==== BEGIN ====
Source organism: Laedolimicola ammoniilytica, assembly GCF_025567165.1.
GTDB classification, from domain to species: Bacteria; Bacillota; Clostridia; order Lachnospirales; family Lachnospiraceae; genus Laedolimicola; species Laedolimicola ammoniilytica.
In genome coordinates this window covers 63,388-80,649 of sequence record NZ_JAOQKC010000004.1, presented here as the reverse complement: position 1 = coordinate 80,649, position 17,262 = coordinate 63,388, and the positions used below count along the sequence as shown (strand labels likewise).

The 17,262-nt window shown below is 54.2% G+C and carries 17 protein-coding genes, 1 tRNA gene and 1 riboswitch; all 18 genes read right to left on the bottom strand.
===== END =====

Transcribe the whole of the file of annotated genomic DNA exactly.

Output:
Source organism: Laedolimicola ammoniilytica, assembly GCF_025567165.1.
GTDB classification, from domain to species: Bacteria; Bacillota; Clostridia; order Lachnospirales; family Lachnospiraceae; genus Laedolimicola; species Laedolimicola ammoniilytica.
In genome coordinates this window covers 63,388-80,649 of sequence record NZ_JAOQKC010000004.1, presented here as the reverse complement: position 1 = coordinate 80,649, position 17,262 = coordinate 63,388, and the positions used below count along the sequence as shown (strand labels likewise).

The 17,262-nt window shown below is 54.2% G+C and carries 17 protein-coding genes, 1 tRNA gene and 1 riboswitch; all 18 genes read right to left on the bottom strand.